(This account is based on an interviews with A.O from the village of Jinba, conducted in March 2016. )

isea

Eisa Younis from the village of Jinba

A short history of the village of Jinba by Eisa Younis, who lives there. For the original interview in Arabic go here. (March 2016)

Transcript

My name is Eisa Younis  (Eye-sah You – nis) Muhammad. I’m from Khirbet Jinba (Ker-bet Jin-bah). I was born in 1974. Jinba has a long history and there were people living here already during the Roman times thousands of years ago. We have been here since the generation of my great-great-grandparents. Jinba used to be on the path connecting Palestine with Egypt. It has a lot of archeological sites from the Roman period and the Ottoman period. Pilgrims on their way to Saudi Arabia used to come from the north of Palestine and pass by here in the south and they used to take a break here.

In 1948 we had shops here and our sheep were here. When Israel occupied us, they destroyed everything, including houses and archeological sites. Our families fled to Yatta (yah -tah). They came back in 1967, but then the Jews destroyed everything again during the Six Day War. We moved into caves and stayed in them until 1985.

In 1985 the Jews declared this area a closed military zone, they expelled all the people from here and destroyed all the caves.

We left the area for about four years but then we returned against the Jews’ will. They would take our sheep and make us pay heavy fines in order to get them back. In 1999 the situation became better. There were peace activists and people from Taayush who stood with us in solidarity. We appointed a lawyer and the situation improved because people knew better. In the past people didn’t know about lawyers. In 1999 we got an interim court order saying we can stay in the area but cannot build houses. If we built a house from bricks, they would destroy it.

They stopped expelling us. They were not allowed to expel us and at the same time we were not allowed to build houses to live in like the rest of the world. We used to build and they would destroy what we built. These houses don’t cost so much to build, each house is around 5-6 thousand shekels, but when your house is destroyed, it’s as if they destroy part of your life and the emotional price is huge. They came at night and gave us a warning and in the morning they came and destroyed the house. I was having supper at my house knowing that I will not be having my breakfast there anymore.

When they destroyed my house, they destroyed a part of my life. For me, it was more precious than a hotel in Tel Aviv. I knew that the coming days were going to be difficult for us. I wouldn’t mind living in a cave but our children are going to get their education and they will not want the life that I’m living now. This is what frightens me, that they will move to the city, especially since I cannot offer them any work here other than being shepherds.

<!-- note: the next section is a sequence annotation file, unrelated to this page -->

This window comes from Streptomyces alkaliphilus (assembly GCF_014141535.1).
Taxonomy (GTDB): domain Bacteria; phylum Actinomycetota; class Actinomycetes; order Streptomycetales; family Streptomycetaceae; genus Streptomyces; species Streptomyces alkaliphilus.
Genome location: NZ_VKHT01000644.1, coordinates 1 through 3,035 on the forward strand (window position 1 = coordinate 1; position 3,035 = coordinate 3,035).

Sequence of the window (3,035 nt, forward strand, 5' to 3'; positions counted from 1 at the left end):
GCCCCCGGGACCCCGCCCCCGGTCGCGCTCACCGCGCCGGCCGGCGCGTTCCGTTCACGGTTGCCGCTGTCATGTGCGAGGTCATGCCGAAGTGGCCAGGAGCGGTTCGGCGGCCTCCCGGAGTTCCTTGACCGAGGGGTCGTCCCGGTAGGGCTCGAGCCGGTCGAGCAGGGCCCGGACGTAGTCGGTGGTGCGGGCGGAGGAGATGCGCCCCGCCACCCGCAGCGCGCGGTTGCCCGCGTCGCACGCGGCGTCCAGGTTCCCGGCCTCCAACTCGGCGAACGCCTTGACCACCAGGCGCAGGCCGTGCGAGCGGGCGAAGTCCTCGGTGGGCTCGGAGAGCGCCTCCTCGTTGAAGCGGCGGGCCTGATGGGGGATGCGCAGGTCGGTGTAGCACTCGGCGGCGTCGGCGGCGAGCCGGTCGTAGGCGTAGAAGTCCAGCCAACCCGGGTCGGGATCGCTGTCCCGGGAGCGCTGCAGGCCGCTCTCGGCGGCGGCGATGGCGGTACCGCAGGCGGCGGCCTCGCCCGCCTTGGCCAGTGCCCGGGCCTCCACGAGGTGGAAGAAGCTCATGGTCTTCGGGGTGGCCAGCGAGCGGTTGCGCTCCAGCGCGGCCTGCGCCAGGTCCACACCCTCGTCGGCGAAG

The difference is that I work here with dignity. I live in dignity with my sheep here, but if I want to work in Israel, then I have to pass through so many checkpoints to arrive to work, to have a soldier sitting behind glass telling me to stand up, lift my arms, lift up your shirt in a very disrespectful way. But here I live in dignity with my sheep.

I feel pain when I remember the people who used to live here and don’t anymore. I wonder where they are and think about how their lives used to be when they were here. If they had stayed, what would they be like? Would they be happy? I feel pain when I think about this.

jinba family

A.B from the village of Jinba

Interview with A.B. from the village of Jinba. For the original interview in Arabic go here (2016)

Transcript

I was born in Jinba (jin-bah), and so were my father, my grandfather and the rest of my family. My father had six children, my grandfather had three children, and I have six children, all of them live here and those who passed away lived here all their lives and died here.

We have lived here for very long time, and we have also suffered here. We’ve had some rough years here because the occupation would not leave us alone. The occupation forces apply a lot of pressure on us in order to expel us from Jinba, but we insist on staying here because our history and our land is here and we will not give it up so easily.